If your back or neck is hurting due to a wrong sitting position, you will get distracted and not pay enough attention to your task. So, the proper posture enhances your productivity as well.
#3 Reduced Risk of Injury
As we discussed above, incorrect typing positions can cause injuries. Proper posture helps you avoid injuries involving your arms, wrist, back, neck, or shoulders.
#4 Fewer Headaches
Getting a headache while studying or working can be very irritating and problematic. This problem is frequently caused by the tension in your back and neck that is induced by bad posture. Developing the proper typing posture is a great way to lower the risk of headaches.
What is The Correct Posture When Typing?
“Sit straight and don’t slouch your back” is a phrase you might have heard or read around. It’s a good general rule, but here’s a more detailed, step-by-step guide on how to develop the correct typing position. Each step refers to the position of a different body part.
#1 Feets and Legs
Your feet should be flat on the ground, and you should avoid extending your legs forwards.
Your elbows should be at a 90-degree angle. Keep your arms close to your sides.
#3 Wrists and Hands
Maintain a neutral position for your wrist, and consider using a wrist pad.
Keep your head straight and make sure that the top of your monitor’s screen is at eye level. Avoid tilting your head excessively.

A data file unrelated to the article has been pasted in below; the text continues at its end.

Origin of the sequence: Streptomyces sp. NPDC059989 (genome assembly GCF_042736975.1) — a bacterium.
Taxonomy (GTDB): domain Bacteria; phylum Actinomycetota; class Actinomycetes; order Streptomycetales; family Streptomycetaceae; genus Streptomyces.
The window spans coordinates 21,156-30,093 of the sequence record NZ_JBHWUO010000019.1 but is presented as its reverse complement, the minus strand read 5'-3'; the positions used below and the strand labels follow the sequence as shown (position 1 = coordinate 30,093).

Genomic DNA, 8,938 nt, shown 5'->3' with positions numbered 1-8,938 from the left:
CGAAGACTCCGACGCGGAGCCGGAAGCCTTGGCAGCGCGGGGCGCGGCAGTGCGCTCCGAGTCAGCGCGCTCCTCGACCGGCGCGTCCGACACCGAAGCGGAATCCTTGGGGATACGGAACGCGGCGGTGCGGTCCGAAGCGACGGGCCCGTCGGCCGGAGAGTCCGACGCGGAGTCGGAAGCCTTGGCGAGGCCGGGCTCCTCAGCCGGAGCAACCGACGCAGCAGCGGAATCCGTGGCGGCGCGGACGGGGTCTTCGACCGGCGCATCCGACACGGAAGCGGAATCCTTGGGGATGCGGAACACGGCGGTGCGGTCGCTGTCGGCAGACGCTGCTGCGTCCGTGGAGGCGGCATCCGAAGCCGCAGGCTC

Creating an Ergonomic Workstation
Your primary objective should be to increase your studying efficiency and protect your health without compromising comfort. Setting up an ergonomic workstation is achieved by coupling the right furniture with the correct typing posture.
Here are the most important pieces of furniture you will need.
Use an adjustable ergonomic chair that supports the lower back region.
Your desk should have a suitable height, so your keyboard isn’t too high for you once you place it on the desk.
#3 Keyboard and Mouse
Keep the mouse and your ergonomic keyboard as close to each other as possible. Your hands should be at the same level as your elbows, or even lower. Your wrist shouldn’t have to bend downwards or upwards while typing.
Wrapping It Up
That was a lot of posture talk, wasn’t it? But now you know how to say goodbye to that unwanted back pain and get the most out of your work or study hours.
These tips are especially important if attend online courses on a regular basis. When we are the only person in the room, we have less inputs from the external environment. This means that we have to exert a higher level of self-discipline and be our own supervisor.
While the correct typing posture and ergonomic equipment can help you control your physical fatigue, don’t forget to take regular breaks while working. No matter how good your posture is, sitting for very long periods without taking breaks, walking around, or exercising a bit is not healthy for your body anyways. Our bodies are made to move, after all.
So now that you just completed reading this article feel free to stand up, stretch, and then come back to work. And don’t forget to leave any comment below if you have any doubts and to check our other articles on online learning advice.
First published on December 1, 2022